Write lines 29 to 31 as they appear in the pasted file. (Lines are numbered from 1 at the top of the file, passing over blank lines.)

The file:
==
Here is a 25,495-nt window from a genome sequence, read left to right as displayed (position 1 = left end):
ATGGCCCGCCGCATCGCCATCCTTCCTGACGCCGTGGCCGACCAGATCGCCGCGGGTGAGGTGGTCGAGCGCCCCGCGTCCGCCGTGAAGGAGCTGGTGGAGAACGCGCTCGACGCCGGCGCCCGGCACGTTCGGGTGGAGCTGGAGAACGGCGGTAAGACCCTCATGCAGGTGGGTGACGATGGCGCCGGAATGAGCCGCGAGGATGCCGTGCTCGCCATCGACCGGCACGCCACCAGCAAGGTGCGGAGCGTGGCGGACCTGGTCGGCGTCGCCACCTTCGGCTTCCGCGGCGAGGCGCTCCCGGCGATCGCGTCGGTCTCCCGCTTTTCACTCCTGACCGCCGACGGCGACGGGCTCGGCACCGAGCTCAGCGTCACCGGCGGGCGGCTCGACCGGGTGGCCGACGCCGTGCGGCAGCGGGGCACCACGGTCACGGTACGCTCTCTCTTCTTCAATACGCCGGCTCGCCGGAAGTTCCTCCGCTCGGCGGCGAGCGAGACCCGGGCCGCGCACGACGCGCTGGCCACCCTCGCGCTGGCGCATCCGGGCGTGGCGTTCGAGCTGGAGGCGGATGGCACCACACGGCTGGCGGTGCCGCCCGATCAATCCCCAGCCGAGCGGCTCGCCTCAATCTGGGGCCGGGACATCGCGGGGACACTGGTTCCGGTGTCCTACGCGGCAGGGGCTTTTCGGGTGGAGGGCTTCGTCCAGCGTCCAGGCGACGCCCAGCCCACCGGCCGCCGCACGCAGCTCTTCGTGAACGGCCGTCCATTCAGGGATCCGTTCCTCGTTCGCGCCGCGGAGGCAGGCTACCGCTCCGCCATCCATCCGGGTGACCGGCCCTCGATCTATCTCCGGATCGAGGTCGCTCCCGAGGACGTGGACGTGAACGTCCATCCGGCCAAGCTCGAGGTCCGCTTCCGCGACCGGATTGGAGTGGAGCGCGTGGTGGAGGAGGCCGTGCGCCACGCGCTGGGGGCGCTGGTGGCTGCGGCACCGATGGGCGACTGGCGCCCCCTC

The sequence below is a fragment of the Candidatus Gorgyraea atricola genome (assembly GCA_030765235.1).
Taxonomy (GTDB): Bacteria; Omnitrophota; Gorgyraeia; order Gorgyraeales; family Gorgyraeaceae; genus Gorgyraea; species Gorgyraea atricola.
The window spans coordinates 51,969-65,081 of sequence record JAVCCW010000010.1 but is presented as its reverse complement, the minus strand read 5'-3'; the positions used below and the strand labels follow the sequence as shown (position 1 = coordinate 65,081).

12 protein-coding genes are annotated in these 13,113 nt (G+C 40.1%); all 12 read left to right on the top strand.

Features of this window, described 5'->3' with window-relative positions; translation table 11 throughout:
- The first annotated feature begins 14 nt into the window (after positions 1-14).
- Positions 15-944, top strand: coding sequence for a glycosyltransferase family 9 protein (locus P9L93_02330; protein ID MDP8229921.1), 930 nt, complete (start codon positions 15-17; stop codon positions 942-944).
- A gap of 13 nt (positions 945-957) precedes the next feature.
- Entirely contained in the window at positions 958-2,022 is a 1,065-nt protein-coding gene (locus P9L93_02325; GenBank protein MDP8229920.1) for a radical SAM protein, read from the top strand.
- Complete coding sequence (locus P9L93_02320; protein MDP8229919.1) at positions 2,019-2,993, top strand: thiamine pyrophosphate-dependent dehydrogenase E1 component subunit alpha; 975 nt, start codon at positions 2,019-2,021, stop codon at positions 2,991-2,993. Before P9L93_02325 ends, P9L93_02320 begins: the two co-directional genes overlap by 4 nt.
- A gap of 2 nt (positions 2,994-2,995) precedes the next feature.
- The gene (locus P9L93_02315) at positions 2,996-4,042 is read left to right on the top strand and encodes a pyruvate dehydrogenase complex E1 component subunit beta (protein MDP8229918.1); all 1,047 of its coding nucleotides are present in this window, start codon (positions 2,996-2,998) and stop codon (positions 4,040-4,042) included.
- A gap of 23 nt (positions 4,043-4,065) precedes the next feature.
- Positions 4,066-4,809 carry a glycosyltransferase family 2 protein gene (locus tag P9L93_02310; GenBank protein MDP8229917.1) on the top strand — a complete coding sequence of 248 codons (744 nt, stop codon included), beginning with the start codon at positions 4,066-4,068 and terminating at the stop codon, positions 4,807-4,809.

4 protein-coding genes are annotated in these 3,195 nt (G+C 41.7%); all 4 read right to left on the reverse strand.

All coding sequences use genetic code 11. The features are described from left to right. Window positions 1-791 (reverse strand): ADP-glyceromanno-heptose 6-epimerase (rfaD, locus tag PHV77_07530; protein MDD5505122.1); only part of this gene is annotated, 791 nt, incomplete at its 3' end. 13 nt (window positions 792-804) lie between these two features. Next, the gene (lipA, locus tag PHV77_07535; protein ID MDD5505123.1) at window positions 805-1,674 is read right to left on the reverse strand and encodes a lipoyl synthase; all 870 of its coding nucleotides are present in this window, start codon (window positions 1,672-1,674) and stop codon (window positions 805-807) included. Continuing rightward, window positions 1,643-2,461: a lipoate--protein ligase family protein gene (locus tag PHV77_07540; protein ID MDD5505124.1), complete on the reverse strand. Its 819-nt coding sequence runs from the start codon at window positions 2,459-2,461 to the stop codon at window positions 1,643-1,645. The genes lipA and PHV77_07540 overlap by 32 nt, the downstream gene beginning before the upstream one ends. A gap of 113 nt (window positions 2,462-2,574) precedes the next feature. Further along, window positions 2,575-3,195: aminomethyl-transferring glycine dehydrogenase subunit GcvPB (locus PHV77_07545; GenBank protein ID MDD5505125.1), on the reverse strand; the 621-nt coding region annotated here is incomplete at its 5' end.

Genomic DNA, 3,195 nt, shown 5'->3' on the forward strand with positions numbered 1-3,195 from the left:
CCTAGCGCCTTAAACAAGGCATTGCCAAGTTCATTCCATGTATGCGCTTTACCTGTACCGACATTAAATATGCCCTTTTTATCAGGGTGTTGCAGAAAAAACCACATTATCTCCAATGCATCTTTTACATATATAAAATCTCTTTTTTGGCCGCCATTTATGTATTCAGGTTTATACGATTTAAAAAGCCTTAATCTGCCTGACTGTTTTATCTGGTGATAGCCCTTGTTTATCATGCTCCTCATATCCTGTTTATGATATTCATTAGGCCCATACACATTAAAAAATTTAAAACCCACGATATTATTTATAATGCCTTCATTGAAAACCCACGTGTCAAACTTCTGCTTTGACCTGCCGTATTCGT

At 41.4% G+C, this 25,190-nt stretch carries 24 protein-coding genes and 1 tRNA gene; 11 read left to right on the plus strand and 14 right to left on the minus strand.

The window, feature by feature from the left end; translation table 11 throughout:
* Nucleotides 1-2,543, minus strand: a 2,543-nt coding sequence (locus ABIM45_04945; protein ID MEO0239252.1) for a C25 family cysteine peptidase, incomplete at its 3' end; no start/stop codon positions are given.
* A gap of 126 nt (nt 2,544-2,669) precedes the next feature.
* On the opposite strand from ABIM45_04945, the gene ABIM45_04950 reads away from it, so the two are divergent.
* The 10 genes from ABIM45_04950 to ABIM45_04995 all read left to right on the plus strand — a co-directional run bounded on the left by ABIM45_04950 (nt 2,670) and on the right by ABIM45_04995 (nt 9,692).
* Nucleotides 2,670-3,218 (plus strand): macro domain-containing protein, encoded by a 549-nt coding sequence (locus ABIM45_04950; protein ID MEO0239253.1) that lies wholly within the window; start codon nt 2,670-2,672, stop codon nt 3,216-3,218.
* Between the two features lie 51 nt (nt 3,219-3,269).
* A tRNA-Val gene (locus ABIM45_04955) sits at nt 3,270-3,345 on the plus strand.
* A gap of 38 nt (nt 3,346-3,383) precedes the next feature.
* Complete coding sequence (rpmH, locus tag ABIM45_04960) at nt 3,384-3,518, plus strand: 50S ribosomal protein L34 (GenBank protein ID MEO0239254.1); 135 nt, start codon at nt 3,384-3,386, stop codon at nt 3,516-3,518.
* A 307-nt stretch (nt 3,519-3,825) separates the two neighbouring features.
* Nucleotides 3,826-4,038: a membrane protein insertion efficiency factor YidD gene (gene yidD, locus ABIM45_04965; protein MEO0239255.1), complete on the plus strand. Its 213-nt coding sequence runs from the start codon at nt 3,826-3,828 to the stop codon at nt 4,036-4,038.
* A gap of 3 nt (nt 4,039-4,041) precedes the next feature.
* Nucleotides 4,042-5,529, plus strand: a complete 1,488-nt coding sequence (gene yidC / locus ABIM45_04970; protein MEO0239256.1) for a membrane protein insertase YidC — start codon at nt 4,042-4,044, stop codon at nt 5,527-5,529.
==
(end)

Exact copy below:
* A tRNA-Val gene (locus ABIM45_04955) sits at nt 3,270-3,345 on the plus strand.
* A gap of 38 nt (nt 3,346-3,383) precedes the next feature.
* Complete coding sequence (rpmH, locus tag ABIM45_04960) at nt 3,384-3,518, plus strand: 50S ribosomal protein L34 (GenBank protein ID MEO0239254.1); 135 nt, start codon at nt 3,384-3,386, stop codon at nt 3,516-3,518.